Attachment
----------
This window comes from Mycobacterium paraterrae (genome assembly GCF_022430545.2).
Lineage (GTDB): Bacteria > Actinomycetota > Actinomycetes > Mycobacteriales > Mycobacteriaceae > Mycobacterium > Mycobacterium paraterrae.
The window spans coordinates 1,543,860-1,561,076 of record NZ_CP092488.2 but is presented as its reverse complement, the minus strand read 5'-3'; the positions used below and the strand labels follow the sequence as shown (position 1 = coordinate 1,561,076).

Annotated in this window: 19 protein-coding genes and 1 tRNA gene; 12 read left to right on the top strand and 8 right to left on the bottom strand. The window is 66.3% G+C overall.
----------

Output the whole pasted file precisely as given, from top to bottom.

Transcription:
This window comes from Mycobacterium paraterrae (genome assembly GCF_022430545.2).
Lineage (GTDB): Bacteria > Actinomycetota > Actinomycetes > Mycobacteriales > Mycobacteriaceae > Mycobacterium > Mycobacterium paraterrae.
The window spans coordinates 1,543,860-1,561,076 of record NZ_CP092488.2 but is presented as its reverse complement, the minus strand read 5'-3'; the positions used below and the strand labels follow the sequence as shown (position 1 = coordinate 1,561,076).

Annotated in this window: 19 protein-coding genes and 1 tRNA gene; 12 read left to right on the top strand and 8 right to left on the bottom strand. The window is 66.3% G+C overall.